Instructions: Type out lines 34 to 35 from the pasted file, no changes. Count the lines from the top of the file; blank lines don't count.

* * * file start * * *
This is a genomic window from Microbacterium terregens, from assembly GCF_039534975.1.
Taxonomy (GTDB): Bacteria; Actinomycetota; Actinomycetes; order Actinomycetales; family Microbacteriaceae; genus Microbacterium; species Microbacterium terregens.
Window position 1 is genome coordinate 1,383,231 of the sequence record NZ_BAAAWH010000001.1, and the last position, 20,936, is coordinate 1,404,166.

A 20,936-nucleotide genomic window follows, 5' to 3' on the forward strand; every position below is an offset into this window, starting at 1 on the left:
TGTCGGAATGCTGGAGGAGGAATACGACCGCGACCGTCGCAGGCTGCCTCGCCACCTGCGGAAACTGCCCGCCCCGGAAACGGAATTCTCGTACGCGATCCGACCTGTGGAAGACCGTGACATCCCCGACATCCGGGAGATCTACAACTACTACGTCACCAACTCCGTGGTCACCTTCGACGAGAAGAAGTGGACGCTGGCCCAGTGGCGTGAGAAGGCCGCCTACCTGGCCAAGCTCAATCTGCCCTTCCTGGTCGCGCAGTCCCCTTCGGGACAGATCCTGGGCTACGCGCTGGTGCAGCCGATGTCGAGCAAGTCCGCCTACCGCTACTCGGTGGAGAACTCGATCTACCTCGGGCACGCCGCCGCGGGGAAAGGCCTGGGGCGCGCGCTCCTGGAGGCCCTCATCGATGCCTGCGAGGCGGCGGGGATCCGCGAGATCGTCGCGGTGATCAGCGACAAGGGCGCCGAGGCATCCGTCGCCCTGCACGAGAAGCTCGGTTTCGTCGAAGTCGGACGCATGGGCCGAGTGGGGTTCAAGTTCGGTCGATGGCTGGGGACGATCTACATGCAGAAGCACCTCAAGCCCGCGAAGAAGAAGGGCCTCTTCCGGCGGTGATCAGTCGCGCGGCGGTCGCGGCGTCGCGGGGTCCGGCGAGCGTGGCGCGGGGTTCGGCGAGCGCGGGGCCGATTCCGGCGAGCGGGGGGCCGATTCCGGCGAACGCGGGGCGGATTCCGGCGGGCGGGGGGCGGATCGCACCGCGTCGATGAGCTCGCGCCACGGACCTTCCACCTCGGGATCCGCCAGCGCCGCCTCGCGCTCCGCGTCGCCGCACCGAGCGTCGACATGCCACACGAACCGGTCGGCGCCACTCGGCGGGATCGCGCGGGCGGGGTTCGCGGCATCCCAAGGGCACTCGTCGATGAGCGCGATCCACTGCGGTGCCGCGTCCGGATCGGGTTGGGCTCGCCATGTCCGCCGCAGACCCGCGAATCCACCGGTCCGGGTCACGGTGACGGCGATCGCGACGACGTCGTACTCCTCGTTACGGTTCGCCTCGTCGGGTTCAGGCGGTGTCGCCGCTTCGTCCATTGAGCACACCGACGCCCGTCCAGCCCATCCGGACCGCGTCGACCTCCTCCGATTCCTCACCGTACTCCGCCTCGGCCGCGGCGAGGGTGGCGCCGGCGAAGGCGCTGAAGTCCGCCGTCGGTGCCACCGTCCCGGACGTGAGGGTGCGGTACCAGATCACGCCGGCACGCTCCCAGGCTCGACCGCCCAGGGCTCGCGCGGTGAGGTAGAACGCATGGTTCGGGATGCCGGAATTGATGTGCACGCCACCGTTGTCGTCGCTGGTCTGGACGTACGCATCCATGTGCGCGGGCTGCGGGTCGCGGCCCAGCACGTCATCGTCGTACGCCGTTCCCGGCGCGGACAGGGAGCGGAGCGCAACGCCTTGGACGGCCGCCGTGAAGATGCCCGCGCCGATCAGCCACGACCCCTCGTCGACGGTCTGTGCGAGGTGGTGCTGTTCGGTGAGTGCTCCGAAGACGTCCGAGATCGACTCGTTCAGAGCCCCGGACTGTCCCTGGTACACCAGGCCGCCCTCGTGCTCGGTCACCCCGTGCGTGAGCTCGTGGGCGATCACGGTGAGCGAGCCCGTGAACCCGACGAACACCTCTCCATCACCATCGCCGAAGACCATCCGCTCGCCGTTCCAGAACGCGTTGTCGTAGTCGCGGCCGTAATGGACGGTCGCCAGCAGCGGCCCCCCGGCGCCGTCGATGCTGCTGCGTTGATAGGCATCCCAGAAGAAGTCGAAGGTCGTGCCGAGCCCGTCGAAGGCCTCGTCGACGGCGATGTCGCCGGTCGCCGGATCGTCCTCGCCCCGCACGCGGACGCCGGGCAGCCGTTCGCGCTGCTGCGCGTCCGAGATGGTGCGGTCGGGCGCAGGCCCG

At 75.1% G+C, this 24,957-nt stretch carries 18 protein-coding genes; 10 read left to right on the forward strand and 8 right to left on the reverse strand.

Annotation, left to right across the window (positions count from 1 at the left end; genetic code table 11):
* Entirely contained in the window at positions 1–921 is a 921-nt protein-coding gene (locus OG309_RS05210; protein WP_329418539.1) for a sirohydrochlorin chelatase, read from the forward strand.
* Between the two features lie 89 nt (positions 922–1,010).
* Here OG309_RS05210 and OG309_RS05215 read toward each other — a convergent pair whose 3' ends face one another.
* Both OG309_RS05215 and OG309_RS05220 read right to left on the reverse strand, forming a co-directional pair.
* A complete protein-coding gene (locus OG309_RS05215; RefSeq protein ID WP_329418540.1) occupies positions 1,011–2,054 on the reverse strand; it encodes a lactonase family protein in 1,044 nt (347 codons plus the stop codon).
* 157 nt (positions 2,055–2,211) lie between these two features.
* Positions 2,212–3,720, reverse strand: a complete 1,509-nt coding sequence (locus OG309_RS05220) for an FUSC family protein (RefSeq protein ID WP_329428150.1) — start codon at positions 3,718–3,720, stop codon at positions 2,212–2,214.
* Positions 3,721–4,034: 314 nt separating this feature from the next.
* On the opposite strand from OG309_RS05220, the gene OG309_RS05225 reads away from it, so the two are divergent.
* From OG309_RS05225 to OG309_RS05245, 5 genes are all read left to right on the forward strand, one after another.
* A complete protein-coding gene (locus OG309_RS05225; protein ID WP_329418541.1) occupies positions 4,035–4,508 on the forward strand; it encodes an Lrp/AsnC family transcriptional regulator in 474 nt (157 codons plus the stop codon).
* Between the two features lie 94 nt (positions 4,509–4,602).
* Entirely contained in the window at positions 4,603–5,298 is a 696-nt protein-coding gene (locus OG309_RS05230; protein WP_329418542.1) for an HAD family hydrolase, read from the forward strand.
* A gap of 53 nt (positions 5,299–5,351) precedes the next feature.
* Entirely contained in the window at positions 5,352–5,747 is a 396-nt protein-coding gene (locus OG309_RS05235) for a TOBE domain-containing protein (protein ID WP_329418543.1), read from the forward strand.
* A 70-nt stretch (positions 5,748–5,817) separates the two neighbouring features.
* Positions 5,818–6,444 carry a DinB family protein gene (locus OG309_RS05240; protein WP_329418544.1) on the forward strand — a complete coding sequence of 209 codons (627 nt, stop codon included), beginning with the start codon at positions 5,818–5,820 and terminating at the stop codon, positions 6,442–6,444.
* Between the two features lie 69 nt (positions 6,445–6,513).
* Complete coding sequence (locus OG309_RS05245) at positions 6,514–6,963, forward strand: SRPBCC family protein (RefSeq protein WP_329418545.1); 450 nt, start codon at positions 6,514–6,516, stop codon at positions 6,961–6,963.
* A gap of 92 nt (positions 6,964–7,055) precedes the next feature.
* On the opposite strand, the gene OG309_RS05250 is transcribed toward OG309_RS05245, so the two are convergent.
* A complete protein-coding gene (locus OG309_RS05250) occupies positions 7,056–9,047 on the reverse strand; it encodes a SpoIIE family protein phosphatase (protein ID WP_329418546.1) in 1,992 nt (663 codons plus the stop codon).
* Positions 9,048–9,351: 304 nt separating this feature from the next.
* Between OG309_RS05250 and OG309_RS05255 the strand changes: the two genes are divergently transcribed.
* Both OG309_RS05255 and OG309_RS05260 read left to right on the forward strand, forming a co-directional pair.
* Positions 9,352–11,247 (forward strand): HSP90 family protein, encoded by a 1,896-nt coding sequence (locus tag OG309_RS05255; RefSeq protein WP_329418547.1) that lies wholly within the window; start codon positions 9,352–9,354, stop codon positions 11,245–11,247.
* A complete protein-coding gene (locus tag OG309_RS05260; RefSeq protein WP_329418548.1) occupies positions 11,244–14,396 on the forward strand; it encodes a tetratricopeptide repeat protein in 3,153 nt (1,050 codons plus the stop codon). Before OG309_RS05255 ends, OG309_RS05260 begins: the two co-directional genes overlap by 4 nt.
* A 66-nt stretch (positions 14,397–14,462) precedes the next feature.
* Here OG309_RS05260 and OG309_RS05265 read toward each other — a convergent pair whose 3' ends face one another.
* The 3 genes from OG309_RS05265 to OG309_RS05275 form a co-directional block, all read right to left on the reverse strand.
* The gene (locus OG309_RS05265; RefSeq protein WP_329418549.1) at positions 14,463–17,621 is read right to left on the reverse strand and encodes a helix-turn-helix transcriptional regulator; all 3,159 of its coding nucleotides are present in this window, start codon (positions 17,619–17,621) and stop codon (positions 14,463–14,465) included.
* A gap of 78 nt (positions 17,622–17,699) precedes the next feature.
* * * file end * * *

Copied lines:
* A complete protein-coding gene (locus tag OG309_RS05260; RefSeq protein WP_329418548.1) occupies positions 11,244–14,396 on the forward strand; it encodes a tetratricopeptide repeat protein in 3,153 nt (1,050 codons plus the stop codon). Before OG309_RS05255 ends, OG309_RS05260 begins: the two co-directional genes overlap by 4 nt.
* A 66-nt stretch (positions 14,397–14,462) precedes the next feature.